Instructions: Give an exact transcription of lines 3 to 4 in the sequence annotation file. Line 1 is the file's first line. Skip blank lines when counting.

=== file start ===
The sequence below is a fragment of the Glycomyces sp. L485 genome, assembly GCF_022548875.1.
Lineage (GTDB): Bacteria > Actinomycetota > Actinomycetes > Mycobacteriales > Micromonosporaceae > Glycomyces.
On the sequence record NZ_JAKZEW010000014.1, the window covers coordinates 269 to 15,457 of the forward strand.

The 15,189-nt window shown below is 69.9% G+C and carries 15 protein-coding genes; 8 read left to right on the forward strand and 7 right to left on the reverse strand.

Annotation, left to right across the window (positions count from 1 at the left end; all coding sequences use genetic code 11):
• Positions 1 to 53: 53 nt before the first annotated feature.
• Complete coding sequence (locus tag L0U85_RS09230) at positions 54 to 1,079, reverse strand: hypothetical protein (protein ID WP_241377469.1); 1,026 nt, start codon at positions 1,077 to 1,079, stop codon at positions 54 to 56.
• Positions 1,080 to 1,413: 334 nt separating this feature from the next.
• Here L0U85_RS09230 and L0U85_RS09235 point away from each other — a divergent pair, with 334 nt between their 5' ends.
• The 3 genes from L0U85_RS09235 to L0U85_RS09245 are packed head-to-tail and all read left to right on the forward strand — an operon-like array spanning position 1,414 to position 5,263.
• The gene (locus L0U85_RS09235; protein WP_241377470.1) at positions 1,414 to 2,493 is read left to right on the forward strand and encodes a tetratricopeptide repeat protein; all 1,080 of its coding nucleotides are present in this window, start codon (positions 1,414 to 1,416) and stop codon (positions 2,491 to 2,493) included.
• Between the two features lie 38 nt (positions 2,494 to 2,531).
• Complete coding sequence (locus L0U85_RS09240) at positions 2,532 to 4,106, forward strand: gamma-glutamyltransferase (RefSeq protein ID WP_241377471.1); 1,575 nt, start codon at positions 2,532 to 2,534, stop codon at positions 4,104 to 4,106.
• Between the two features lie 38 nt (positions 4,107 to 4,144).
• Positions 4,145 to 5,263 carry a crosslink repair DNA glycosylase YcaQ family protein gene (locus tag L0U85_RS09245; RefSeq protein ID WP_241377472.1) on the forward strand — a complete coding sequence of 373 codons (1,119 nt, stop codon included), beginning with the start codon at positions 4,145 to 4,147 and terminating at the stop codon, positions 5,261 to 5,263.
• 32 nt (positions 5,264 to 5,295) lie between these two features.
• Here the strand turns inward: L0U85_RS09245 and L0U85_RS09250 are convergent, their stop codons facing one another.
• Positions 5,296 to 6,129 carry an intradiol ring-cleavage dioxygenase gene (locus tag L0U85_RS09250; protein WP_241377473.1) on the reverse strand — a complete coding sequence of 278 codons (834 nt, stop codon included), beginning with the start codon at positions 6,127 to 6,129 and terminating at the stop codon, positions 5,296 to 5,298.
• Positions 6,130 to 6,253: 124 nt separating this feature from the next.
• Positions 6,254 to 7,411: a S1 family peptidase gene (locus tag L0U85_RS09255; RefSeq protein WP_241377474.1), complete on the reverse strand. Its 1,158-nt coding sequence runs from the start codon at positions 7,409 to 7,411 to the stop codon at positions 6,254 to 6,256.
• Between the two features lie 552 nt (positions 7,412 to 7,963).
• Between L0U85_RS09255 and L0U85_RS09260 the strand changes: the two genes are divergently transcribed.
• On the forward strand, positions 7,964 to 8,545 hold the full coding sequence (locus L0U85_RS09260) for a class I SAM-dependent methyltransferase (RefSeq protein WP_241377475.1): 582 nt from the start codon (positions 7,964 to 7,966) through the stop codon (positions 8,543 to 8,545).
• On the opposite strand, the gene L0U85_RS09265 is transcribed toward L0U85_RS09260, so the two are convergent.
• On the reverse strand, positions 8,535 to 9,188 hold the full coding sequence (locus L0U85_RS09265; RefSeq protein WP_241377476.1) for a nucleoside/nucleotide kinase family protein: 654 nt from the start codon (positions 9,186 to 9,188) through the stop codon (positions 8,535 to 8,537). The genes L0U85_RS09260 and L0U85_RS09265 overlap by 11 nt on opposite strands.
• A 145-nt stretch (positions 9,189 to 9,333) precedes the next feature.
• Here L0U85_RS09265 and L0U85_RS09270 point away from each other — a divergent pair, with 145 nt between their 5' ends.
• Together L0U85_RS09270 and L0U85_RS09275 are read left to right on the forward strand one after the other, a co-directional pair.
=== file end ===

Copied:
On the sequence record NZ_JAKZEW010000014.1, the window covers coordinates 269 to 15,457 of the forward strand.

The 15,189-nt window shown below is 69.9% G+C and carries 15 protein-coding genes; 8 read left to right on the forward strand and 7 right to left on the reverse strand.